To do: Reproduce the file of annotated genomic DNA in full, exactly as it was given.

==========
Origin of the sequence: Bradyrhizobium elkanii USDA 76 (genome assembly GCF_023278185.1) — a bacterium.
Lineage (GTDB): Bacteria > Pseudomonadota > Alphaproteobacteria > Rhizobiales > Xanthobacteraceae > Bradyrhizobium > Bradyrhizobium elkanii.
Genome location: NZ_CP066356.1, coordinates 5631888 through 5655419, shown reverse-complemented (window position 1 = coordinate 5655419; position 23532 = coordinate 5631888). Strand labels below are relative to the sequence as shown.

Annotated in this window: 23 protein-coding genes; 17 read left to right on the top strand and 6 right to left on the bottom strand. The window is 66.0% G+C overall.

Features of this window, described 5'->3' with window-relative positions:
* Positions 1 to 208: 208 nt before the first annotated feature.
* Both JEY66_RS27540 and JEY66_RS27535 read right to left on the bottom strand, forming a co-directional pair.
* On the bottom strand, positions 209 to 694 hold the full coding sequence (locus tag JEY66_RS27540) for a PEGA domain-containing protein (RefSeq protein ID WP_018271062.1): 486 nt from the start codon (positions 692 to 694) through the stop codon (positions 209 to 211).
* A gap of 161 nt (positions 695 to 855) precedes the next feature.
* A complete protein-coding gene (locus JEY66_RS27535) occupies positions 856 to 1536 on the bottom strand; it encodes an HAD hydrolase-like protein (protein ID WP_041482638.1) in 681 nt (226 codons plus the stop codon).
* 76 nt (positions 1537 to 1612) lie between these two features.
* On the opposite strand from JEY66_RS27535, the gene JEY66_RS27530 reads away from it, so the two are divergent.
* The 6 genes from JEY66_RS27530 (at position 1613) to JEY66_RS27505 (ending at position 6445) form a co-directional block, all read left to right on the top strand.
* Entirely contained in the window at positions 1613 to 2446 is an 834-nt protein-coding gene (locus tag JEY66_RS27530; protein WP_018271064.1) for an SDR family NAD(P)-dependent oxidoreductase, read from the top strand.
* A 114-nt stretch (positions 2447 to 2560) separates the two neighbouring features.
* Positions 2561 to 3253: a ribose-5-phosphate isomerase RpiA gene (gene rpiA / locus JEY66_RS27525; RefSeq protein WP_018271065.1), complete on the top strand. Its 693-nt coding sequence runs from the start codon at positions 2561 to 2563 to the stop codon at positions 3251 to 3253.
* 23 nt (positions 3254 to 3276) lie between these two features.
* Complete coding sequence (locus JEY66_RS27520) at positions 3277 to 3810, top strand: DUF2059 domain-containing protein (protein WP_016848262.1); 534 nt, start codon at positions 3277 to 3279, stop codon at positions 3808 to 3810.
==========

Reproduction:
Origin of the sequence: Bradyrhizobium elkanii USDA 76 (genome assembly GCF_023278185.1) — a bacterium.
Lineage (GTDB): Bacteria > Pseudomonadota > Alphaproteobacteria > Rhizobiales > Xanthobacteraceae > Bradyrhizobium > Bradyrhizobium elkanii.
Genome location: NZ_CP066356.1, coordinates 5631888 through 5655419, shown reverse-complemented (window position 1 = coordinate 5655419; position 23532 = coordinate 5631888). Strand labels below are relative to the sequence as shown.

Annotated in this window: 23 protein-coding genes; 17 read left to right on the top strand and 6 right to left on the bottom strand. The window is 66.0% G+C overall.

Features of this window, described 5'->3' with window-relative positions:
* Positions 1 to 208: 208 nt before the first annotated feature.
* Both JEY66_RS27540 and JEY66_RS27535 read right to left on the bottom strand, forming a co-directional pair.
* On the bottom strand, positions 209 to 694 hold the full coding sequence (locus tag JEY66_RS27540) for a PEGA domain-containing protein (RefSeq protein ID WP_018271062.1): 486 nt from the start codon (positions 692 to 694) through the stop codon (positions 209 to 211).
* A gap of 161 nt (positions 695 to 855) precedes the next feature.
* A complete protein-coding gene (locus JEY66_RS27535) occupies positions 856 to 1536 on the bottom strand; it encodes an HAD hydrolase-like protein (protein ID WP_041482638.1) in 681 nt (226 codons plus the stop codon).
* 76 nt (positions 1537 to 1612) lie between these two features.
* On the opposite strand from JEY66_RS27535, the gene JEY66_RS27530 reads away from it, so the two are divergent.
* The 6 genes from JEY66_RS27530 (at position 1613) to JEY66_RS27505 (ending at position 6445) form a co-directional block, all read left to right on the top strand.
* Entirely contained in the window at positions 1613 to 2446 is an 834-nt protein-coding gene (locus tag JEY66_RS27530; protein WP_018271064.1) for an SDR family NAD(P)-dependent oxidoreductase, read from the top strand.
* A 114-nt stretch (positions 2447 to 2560) separates the two neighbouring features.
* Positions 2561 to 3253: a ribose-5-phosphate isomerase RpiA gene (gene rpiA / locus JEY66_RS27525; RefSeq protein WP_018271065.1), complete on the top strand. Its 693-nt coding sequence runs from the start codon at positions 2561 to 2563 to the stop codon at positions 3251 to 3253.
* 23 nt (positions 3254 to 3276) lie between these two features.
* Complete coding sequence (locus JEY66_RS27520) at positions 3277 to 3810, top strand: DUF2059 domain-containing protein (protein WP_016848262.1); 534 nt, start codon at positions 3277 to 3279, stop codon at positions 3808 to 3810.